Back in times in the Barbados Museum

Debbie Jacob pays a visit to the island’s picturesque museum

Everybody goes to Barbados for fun in the sun, but there’s more to the island than white-sand beaches and water sports. There’s a rich blend of European and African history waiting to be discovered at the Barbados Museum, just a stone’s throw from the racetrack. The museum is at the Garrison, a British military prison built in 1817. In 1930 it became the home of the Barbados Museum and Historical Society.

The story of Barbados begins with its natural history. There is a wide variety of the island’s coral in one of the museum’s displays, and the sea and its surroundings are represented by displays of native Barbadian fish, including flying fish, kingfish, grouper, stoplight parrot fish and rock hind.

A display of seagrass includes turtle grass, a favourite of the nesting turtles that visit Barbados. The museum educates children about preserving the turtles that visit these shores. Even hotels in Barbados learn how to welcome turtles: they’re advised on which lights to use to illuminate their beaches so the turtles will come ashore.

“It’s not unusual for guests to see turtles right from the hotel room,” says Christine Skeete, marketing director of the Barbados Museum and Historical Society.

The section entitled “In Search of Bim” features the social history of Barbados, beginning with Amerindian artefacts dating back 2,000 years, though new excavations suggest the Amerindian population of Barbados might go back 4,000 years. There is a collection of tools, trinkets and jewellery, much of it gathered from the Port Charles area, where contractors stumbled on an Amerindian site.

In 1627, the British settled in Barbados, which was then deserted. The last Amerindians had apparently just fled, leaving a bridge that looked as though it had been recently constructed. The British named the area Bridgetown – now the island’s capital. With them came the tobacco, cotton and indigo industries, which didn’t do well. They were replaced with sugar, and African slaves were shipped in to cultivate it. The history of slavery is well documented in the museum. Slavery ended in 1834 and apprenticeship in 1838, and the museum’s displays highlight the emerging free Barbados society.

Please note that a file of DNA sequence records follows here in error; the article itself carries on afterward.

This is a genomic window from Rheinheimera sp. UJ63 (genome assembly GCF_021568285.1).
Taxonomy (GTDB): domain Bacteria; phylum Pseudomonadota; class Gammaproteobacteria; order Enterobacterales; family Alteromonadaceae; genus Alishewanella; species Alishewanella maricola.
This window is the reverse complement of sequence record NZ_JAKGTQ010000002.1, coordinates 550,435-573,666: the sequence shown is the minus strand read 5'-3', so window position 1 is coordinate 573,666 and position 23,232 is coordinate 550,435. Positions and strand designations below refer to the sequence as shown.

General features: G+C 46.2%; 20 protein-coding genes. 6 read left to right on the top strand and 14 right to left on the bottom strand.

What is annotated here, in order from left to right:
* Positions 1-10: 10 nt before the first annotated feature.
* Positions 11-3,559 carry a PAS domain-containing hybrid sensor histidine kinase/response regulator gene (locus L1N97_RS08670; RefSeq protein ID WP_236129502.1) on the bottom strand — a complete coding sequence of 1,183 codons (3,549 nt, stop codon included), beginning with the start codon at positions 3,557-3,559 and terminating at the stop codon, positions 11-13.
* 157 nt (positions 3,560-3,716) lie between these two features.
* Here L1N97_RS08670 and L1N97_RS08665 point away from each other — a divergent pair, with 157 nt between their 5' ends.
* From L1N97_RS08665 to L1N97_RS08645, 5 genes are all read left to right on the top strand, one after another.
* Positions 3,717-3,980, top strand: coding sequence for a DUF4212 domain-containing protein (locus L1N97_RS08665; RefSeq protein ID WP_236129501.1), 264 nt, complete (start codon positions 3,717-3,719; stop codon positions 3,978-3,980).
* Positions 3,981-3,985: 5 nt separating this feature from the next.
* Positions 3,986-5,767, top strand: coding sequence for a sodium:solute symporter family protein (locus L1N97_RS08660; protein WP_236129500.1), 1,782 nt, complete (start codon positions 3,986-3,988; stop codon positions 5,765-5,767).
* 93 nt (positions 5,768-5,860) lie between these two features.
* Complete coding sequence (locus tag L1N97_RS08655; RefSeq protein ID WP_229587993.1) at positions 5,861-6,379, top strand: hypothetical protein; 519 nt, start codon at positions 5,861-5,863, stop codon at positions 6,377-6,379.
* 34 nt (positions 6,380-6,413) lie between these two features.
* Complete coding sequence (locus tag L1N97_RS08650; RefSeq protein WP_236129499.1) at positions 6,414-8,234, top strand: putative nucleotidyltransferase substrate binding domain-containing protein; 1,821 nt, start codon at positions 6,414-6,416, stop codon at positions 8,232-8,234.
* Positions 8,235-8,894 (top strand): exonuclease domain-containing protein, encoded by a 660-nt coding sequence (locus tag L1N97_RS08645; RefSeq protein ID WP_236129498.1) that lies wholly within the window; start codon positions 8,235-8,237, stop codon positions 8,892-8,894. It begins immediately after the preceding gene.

The African Gallery traces the story of the continent much further back, to Australopithecus afarensis. You’ll also see unusual items like the Sailors’ Valentine, shells arranged in patterns inside a wooden casing that can open and close. Barbadians proudly claim that Sailors’ Valentines originated on their island, because the Sailors’ Valentines that have writing all say “Barbados”.

The music display contains traditional percussion instruments from Africa, including those of the tuk bands (based on British military bands, they are accompanied by characters of African origin). There’s a small cricket display and a section dedicated to transport. A heavy metal casing surrounds a wooden barrel used to carry molasses. Slaves pulled these barrels through the streets.

The museum’s displays carry you outside as well. In the courtyard there is a display of carts, once pulled by donkeys. One of the first fire carts is on show. Originally insurance companies owned these carts, dispatched only to burning homes that displayed their insurance card. If you didn’t have insurance, your house would burn to the ground.

A section on architecture shows the homes of all the social classes in Barbados, most notably the chattel house, which could be broken down and moved around.

But my favourite display was the Warmington Gallery. Standing outside the museum, you can peek through windows and see typical rooms from upper-class homes of nineteenth-century Barbados. There’s a bedroom, a children’s nursery, dining room, and sitting room, all fully furnished.

The art gallery too depicts West Indian life in the nineteenth century, and all social classes are represented. There are prints depicting life in Barbados, St Vincent, Dominica, St Kitts and Jamaica, giving a sweeping comparison of life in much of the West Indies. There’s also a map collection from the seventeenth to the nineteenth century.

Finally, there’s an entire section devoted to displays for children, including a doll and costume exhibit, where children can don clothes from the bygone days, look in the mirror and have their picture taken. They can see what life was like in Barbados in the nineteenth century, when children worked for eight to ten cents a day, chasing blackbirds from corn or picking beetles from cane.
You can visit the Barbados Museum from 9am to 5pm Monday – Saturday or 2pm to  6pm on Sunday

Funding provided by the 11th EDF Regional Private Sector Development Programme Direct Support Grants Programme.
The views expressed on this website are those of the the authors and do not reflect those of the Direct Support Grants Programme.